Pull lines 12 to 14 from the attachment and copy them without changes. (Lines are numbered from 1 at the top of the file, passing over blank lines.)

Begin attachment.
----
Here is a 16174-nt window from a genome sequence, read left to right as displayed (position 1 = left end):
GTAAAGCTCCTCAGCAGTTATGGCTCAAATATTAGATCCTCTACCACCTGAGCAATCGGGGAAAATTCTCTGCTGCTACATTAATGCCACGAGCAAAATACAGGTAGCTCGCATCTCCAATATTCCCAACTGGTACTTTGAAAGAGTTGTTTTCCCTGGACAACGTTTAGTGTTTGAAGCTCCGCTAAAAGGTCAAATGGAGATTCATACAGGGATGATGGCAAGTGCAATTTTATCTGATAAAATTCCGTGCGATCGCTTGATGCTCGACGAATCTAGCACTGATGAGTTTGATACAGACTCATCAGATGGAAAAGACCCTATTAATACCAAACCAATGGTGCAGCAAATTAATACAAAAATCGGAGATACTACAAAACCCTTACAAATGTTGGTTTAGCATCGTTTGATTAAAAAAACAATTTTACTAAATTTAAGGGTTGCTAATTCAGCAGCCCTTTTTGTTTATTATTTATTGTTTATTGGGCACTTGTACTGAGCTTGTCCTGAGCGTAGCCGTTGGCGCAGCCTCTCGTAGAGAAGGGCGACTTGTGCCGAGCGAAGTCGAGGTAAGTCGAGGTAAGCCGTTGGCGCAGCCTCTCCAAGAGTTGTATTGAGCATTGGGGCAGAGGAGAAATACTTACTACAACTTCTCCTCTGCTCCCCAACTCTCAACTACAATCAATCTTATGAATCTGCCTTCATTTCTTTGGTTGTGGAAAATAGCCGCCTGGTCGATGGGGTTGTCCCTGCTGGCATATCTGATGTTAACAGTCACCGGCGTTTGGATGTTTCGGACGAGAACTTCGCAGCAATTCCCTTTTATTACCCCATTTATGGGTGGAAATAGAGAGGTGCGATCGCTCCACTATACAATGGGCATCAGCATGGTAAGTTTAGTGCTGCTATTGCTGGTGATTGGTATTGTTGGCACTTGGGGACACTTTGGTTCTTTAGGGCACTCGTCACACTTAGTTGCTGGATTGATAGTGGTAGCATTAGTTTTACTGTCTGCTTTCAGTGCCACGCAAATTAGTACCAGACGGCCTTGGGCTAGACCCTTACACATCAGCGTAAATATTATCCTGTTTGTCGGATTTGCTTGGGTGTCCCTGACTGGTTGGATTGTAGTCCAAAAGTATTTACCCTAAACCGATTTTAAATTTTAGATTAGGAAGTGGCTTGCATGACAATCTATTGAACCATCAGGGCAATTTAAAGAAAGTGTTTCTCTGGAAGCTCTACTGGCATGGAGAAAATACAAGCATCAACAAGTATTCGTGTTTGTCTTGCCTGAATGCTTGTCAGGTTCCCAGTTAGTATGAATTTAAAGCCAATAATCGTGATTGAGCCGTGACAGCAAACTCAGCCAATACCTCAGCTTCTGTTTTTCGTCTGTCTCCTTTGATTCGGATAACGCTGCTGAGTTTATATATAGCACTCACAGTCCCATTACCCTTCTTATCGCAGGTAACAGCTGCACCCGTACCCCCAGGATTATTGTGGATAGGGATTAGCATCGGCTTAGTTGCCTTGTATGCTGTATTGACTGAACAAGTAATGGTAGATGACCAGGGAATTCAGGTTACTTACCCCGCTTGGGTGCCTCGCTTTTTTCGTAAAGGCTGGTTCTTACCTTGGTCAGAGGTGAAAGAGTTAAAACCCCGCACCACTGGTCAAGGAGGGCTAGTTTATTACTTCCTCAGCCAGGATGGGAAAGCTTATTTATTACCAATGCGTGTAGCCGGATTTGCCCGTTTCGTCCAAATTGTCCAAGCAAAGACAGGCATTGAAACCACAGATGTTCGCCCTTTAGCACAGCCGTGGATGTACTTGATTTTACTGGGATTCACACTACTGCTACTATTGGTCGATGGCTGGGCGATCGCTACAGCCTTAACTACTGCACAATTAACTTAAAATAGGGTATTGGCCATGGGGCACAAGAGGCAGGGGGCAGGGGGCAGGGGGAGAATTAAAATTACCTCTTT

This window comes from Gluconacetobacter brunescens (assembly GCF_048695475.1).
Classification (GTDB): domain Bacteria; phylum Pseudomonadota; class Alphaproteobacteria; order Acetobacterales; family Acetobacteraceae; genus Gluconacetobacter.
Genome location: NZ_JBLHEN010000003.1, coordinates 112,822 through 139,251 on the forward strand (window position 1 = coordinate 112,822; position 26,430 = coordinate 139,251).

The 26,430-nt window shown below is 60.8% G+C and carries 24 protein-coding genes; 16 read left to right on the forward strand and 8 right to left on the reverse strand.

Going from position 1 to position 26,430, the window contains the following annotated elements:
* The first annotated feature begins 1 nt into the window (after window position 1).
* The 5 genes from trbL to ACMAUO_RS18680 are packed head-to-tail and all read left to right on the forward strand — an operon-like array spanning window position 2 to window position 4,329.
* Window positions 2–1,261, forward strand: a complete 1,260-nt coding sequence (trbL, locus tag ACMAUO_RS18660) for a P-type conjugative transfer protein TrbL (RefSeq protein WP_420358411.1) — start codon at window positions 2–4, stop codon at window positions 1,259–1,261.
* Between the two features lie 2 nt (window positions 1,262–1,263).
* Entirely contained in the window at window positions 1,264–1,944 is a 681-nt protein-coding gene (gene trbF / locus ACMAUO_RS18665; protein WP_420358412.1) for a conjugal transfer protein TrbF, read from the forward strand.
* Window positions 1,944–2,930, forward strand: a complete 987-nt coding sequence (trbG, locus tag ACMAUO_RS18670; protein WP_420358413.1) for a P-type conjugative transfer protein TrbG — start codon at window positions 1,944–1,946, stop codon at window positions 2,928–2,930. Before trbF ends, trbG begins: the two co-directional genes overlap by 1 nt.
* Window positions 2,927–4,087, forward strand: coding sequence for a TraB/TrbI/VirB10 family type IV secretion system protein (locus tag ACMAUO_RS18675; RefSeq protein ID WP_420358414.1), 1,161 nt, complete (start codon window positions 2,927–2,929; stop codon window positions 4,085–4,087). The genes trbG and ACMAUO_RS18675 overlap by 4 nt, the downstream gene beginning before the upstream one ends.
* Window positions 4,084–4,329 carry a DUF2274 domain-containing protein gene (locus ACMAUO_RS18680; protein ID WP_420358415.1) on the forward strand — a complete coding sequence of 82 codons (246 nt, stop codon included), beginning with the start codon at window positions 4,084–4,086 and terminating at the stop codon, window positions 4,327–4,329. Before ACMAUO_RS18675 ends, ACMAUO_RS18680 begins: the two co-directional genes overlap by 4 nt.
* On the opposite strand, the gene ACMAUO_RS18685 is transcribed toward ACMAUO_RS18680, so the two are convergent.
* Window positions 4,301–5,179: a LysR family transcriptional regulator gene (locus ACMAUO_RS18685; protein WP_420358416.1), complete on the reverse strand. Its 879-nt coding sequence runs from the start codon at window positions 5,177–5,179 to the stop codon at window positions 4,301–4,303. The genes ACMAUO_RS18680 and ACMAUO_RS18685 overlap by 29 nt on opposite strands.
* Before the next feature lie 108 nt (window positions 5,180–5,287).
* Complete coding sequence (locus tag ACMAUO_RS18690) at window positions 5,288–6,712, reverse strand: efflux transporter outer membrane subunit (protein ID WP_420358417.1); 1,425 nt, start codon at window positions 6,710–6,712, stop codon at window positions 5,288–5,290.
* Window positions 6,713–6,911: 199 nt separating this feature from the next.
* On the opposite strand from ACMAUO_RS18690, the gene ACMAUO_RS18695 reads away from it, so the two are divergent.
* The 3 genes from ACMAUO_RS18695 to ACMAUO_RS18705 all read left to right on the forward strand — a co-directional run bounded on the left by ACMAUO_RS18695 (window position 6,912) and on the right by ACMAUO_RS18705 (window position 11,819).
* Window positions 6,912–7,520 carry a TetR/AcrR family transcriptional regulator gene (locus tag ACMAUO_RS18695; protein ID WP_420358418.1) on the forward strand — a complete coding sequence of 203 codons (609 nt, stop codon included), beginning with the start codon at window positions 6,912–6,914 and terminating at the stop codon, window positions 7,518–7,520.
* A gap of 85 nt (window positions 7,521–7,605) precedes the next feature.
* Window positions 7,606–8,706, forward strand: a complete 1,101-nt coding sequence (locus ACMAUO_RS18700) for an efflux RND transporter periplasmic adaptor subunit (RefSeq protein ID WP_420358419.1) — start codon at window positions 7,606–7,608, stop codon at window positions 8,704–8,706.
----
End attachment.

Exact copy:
* Entirely contained in the window at window positions 1,264–1,944 is a 681-nt protein-coding gene (gene trbF / locus ACMAUO_RS18665; protein WP_420358412.1) for a conjugal transfer protein TrbF, read from the forward strand.
* Window positions 1,944–2,930, forward strand: a complete 987-nt coding sequence (trbG, locus tag ACMAUO_RS18670; protein WP_420358413.1) for a P-type conjugative transfer protein TrbG — start codon at window positions 1,944–1,946, stop codon at window positions 2,928–2,930. Before trbF ends, trbG begins: the two co-directional genes overlap by 1 nt.
* Window positions 2,927–4,087, forward strand: coding sequence for a TraB/TrbI/VirB10 family type IV secretion system protein (locus tag ACMAUO_RS18675; RefSeq protein ID WP_420358414.1), 1,161 nt, complete (start codon window positions 2,927–2,929; stop codon window positions 4,085–4,087). The genes trbG and ACMAUO_RS18675 overlap by 4 nt, the downstream gene beginning before the upstream one ends.